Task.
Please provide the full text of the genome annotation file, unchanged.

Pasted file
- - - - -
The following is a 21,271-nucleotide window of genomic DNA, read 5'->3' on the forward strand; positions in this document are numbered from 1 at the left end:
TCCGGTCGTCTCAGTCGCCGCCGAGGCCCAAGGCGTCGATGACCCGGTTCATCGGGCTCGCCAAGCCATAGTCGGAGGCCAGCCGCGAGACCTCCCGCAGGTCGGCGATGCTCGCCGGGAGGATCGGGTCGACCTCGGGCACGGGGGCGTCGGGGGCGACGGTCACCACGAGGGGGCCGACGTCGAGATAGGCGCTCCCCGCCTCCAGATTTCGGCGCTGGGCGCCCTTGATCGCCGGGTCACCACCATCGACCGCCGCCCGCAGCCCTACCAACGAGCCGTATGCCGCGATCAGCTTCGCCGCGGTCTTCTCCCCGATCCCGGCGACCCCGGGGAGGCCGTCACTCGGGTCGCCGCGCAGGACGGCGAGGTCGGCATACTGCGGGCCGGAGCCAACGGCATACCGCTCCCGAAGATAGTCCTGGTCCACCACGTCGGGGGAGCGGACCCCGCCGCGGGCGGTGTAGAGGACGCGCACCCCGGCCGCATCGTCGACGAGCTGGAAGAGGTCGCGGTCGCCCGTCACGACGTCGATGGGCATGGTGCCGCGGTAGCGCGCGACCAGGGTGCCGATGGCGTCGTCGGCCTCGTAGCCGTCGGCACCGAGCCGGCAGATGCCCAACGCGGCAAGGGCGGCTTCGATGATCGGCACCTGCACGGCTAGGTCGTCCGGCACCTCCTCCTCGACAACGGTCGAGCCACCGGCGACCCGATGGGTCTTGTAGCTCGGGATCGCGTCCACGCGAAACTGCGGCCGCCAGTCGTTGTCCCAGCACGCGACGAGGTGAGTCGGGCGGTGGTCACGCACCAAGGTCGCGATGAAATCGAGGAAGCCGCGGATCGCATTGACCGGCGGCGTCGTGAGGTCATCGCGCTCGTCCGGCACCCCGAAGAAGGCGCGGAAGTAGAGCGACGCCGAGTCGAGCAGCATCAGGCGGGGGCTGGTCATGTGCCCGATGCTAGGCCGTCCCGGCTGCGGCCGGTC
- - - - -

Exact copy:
The following is a 21,271-nucleotide window of genomic DNA, read 5'->3' on the forward strand; positions in this document are numbered from 1 at the left end:
TCCGGTCGTCTCAGTCGCCGCCGAGGCCCAAGGCGTCGATGACCCGGTTCATCGGGCTCGCCAAGCCATAGTCGGAGGCCAGCCGCGAGACCTCCCGCAGGTCGGCGATGCTCGCCGGGAGGATCGGGTCGACCTCGGGCACGGGGGCGTCGGGGGCGACGGTCACCACGAGGGGGCCGACGTCGAGATAGGCGCTCCCCGCCTCCAGATTTCGGCGCTGGGCGCCCTTGATCGCCGGGTCACCACCATCGACCGCCGCCCGCAGCCCTACCAACGAGCCGTATGCCGCGATCAGCTTCGCCGCGGTCTTCTCCCCGATCCCGGCGACCCCGGGGAGGCCGTCACTCGGGTCGCCGCGCAGGACGGCGAGGTCGGCATACTGCGGGCCGGAGCCAACGGCATACCGCTCCCGAAGATAGTCCTGGTCCACCACGTCGGGGGAGCGGACCCCGCCGCGGGCGGTGTAGAGGACGCGCACCCCGGCCGCATCGTCGACGAGCTGGAAGAGGTCGCGGTCGCCCGTCACGACGTCGATGGGCATGGTGCCGCGGTAGCGCGCGACCAGGGTGCCGATGGCGTCGTCGGCCTCGTAGCCGTCGGCACCGAGCCGGCAGATGCCCAACGCGGCAAGGGCGGCTTCGATGATCGGCACCTGCACGGCTAGGTCGTCCGGCACCTCCTCCTCGACAACGGTCGAGCCACCGGCGACCCGATGGGTCTTGTAGCTCGGGATCGCGTCCACGCGAAACTGCGGCCGCCAGTCGTTGTCCCAGCACGCGACGAGGTGAGTCGGGCGGTGGTCACGCACCAAGGTCGCGATGAAATCGAGGAAGCCGCGGATCGCATTGACCGGCGGCGTCGTGAGGTCATCGCGCTCGTCCGGCACCCCGAAGAAGGCGCGGAAGTAGAGCGACGCCGAGTCGAGCAGCATCAGGCGGGGGCTGGTCATGTGCCCGATGCTAGGCCGTCCCGGCTGCGGCCGGTC